Spiders, Pacific Northwest
The woodlouse hunter is another spider that hunts its prey. It is found in the US, from New England to Georgia, and westerly, in California. They also inhabit areas of the Pacific Northwest, including all of Vancouver Island. Its habitats also include regions in England, northern Europe, and Australia. The woodlouse hunter spider preys on woodlouse bugs, hence its common name.
The female can reach lengths up to 15 mm, and males, up 10 mm in size. The upper body & legs are reddish-orange, and the abdomen is off-white. Their chelicerae (mouthparts) are large, thick & slanted far forward, they have very large fangs, and their 6 eyes are arranged in an oval shape.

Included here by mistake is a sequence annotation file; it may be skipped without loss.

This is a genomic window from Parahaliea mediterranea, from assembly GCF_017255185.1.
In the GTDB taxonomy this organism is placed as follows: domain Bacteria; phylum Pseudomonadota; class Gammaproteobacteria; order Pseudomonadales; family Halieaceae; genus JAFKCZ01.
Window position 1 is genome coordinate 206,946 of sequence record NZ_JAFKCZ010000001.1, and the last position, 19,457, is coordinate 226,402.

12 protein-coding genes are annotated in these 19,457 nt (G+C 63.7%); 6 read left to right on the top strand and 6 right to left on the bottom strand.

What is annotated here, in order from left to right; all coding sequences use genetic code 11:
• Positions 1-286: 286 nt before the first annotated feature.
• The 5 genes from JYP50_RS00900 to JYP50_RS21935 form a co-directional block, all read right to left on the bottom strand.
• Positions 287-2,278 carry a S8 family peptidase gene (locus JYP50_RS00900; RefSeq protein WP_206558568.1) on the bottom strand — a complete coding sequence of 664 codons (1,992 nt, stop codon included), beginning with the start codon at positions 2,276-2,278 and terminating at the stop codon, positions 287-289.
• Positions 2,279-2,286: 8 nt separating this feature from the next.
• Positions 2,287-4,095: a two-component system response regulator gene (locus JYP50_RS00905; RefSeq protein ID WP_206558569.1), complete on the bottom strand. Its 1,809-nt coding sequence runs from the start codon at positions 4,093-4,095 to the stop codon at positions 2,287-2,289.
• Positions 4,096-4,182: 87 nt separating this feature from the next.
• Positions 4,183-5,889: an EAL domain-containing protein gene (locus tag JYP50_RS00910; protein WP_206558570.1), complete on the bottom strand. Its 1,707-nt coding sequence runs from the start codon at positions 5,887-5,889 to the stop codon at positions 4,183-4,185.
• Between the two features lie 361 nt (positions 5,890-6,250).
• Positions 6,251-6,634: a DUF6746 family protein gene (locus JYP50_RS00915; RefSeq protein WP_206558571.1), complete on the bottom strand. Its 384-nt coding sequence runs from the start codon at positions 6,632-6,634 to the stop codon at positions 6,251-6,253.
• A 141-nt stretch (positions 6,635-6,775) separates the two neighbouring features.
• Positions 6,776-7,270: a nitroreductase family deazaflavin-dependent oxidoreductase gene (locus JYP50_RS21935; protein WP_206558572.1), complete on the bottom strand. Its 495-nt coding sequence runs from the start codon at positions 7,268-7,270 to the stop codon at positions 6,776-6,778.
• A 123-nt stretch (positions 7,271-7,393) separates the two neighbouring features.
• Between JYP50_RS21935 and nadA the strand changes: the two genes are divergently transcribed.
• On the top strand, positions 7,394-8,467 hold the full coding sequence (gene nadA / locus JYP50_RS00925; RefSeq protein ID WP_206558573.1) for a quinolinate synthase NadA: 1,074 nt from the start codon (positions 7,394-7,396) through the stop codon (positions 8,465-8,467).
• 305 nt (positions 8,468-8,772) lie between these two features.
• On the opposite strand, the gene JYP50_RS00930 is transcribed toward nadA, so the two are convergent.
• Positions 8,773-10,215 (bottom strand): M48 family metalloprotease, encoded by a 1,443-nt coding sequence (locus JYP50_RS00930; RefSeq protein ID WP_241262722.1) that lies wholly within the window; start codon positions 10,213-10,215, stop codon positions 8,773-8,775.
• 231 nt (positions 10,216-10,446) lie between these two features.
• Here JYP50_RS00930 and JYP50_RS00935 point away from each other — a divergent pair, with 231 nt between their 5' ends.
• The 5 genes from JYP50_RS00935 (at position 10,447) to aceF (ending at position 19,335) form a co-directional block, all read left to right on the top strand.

The woodlouse hunter will overwinter in its adult form. Mating usually occurs in April, with the eggs being deposited shortly thereafter. These eggs (up to 70 at a time!) are suspended by silken strands in the female’s silk-lined nest. The spiderlings remain with their mother for a time, before heading out on their own.
This spider is nocturnal, hiding by day under wood piles, logs, or other debris, and coming out at night to hunt. Its preferred prey is the woodlouse, which is also known as sow bugs. The spider uses its enlarged jaws & long fangs to pierce the bug’s tough outer shell or will turn it over & pierce its soft underbelly.
The woodlouse hunter is native to western Europe but has been introduced throughout much of the globe. Here in North America, it is common in urban areas, but can also be found in both forest and field. The bite of these spiders can cause an intense itching at the wound site, that can last a few days.